Here in part three of “Cubs that Need to Go” we have two more moves that the Chicago Cubs need to make before the July 31st trade deadline. Take a look.
Emilio Bonifacio may be the Cubs most valuable trade chip (aside from Jeff Samardzija) at this point in time. Bonifacio, who the Cubs signed for 2.5 million dollars this past offseason, has been one of the better leadoff men in all of baseball. So far in 49 games, Bonifacio is hitting .271 with 12 steals. He has slowed up a bit lately, hitting only .152 in has last ten games, but Bonifacio started off the 2014 season hotter than hot. Bonifacio began the 2014 campaign by going an unreal 11 or his first 16, and, to date, he is hitting .373 against left-handed pitching. But Bonifacio’s true value lies in his versatility. This year alone he has played four different positions for the Cubs, centerfield, second base, third base and shortstop. Combine this with his ability to hit from both sides of the plate and you have your self one heck of a super-utility man. Expect Bonifacio to be packaged with another player or two in exchange for at least one prospect.
A Third Baseman:
The Cubs have an over abundance of guys who can play the hot corner and it is time to unload at least one of them, if not more. Right now the Cubs viable options for future starters at third include: Mike Olt, Luis Valbuena, Kris Bryant, Christian Villanueva and Jeimer Candelario. And that’s not even taking into account Javier Baez, Starlin Castro or Arismendy Alcantara, who could all see time at the hot corner depending on how the infield shakes out. For starters, Kris Bryant will be a member of the Cubs for a long time to come, knock on wood. The only question is will his time in Chicago be spent at third base? And from there, the other four will fall in line. But for our purposes, lets assume that Bryant does not end up playing third base (because otherwise the Cubs might as well move all four). In that case moving Mike Olt makes the most sense. Olt is off to a terrible start at the plate, hitting just .165 with 50 strikeouts in only 45 games. He does have nine homeruns, but his inability to make consistent contact combined with his below average defense (Olt has a -0.2 defensive WAR so far this season according to baseball-reference.com) he is not worth keeping. Olt is still young, 25, and was the Texas Ranger’s top prospect just a few years ago; that and his power potential will make him easy to move. The other three are worth keeping for the time being. Valbuena, 28, has been a classic “4A” player (a player who succeeds at AAA but struggles in the big leagues) throughout his career. He has hit over .300 in each of his five seasons at AAA but owns a career .226 average in the big leagues. But this year may be his turning point as he is hitting .263 with a very impressive .384 on-base-percentage. He is also hitting .324 over his last ten games. Combine that with his ability to play multiple positions in the infield and he’s worth keeping around for another year or two. As for Villanueva and Candelario, a case can be made for keeping both at this point. Villanueva, 22, is a very promising talent who has shown the ability to hit for power and average at the lower levels. He has also shown the ability to steal bases. Villanueva is in AAA right now and is really just one good season away from making it to Chicago. Jeimer Candelario, 20, is also worth hanging on to because, like Villanueva, has shown that he possesses multiple tools and trading him now, before he is fully developed, could turn out to be a big mistake.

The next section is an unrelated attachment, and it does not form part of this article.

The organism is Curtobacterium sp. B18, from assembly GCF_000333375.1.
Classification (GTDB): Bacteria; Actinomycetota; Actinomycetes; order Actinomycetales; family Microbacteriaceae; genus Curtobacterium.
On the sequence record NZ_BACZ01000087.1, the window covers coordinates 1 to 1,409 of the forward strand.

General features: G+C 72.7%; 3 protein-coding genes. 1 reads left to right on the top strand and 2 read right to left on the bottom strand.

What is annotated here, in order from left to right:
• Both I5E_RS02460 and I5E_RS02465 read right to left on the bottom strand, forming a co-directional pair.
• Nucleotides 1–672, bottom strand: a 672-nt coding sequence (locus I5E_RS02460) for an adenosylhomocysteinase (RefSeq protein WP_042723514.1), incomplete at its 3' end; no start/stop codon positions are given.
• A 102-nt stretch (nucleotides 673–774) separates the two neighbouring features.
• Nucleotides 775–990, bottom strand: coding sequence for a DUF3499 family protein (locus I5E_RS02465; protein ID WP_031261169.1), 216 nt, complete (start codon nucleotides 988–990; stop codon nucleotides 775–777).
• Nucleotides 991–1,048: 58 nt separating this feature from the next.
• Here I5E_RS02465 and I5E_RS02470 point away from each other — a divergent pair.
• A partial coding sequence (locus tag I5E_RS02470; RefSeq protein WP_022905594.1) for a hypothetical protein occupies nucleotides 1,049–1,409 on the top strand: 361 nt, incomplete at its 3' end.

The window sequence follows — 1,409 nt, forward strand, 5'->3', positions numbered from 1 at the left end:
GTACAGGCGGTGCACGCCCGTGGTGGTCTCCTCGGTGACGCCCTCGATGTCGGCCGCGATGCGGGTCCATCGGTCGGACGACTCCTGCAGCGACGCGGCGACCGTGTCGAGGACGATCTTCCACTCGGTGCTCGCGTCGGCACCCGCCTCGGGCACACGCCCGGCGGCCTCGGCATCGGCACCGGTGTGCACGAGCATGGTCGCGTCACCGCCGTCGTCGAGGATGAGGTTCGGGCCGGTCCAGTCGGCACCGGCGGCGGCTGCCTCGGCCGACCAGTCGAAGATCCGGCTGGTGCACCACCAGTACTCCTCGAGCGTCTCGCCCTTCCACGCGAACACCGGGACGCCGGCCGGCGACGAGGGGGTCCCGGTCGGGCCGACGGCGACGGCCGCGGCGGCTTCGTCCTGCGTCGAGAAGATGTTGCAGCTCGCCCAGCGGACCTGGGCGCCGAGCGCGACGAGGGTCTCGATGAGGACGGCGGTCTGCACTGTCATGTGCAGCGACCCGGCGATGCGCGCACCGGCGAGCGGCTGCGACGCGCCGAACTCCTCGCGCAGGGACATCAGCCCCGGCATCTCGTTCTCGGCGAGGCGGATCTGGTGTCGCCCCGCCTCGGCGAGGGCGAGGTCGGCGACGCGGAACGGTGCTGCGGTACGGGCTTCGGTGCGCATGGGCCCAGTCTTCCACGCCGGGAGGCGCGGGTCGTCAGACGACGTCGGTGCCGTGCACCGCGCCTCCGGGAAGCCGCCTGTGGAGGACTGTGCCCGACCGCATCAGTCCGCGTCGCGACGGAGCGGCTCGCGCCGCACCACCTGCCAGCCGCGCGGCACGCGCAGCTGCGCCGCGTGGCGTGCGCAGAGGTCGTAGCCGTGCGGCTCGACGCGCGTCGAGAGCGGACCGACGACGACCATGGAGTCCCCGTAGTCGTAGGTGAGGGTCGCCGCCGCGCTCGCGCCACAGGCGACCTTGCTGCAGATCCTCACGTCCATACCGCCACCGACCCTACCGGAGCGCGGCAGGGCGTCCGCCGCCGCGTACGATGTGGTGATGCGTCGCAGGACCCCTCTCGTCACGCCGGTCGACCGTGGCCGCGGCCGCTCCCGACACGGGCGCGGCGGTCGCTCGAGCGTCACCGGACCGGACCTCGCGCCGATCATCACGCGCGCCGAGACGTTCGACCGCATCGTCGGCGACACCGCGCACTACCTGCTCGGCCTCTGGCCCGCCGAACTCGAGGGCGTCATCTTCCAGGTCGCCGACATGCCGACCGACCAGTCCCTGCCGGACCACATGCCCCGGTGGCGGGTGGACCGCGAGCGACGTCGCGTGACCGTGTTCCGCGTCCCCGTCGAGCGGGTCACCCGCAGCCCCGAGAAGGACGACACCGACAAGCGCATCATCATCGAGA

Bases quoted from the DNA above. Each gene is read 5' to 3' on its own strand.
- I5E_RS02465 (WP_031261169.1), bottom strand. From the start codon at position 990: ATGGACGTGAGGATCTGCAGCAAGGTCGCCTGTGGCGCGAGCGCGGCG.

The bottom line is this: Expect the Cubs to move a third baseman, probably Olt, and no one else. But don’t be too surprised if they decide to package one of their minor leaguers to land a big prospect in return.Tags: Arismendy Alcantara, Baseball, Chicago, Chicago Cubs, Christian Villanueva, Emilio Bonifacio, Javier Baez, Jeimer Candelario, Kris, Luis Valbuena, Mike Olt, MLB, Starlin Castro
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- Cubs That Need to Go, Part 2
- Cubs That Need to Go, Part 1
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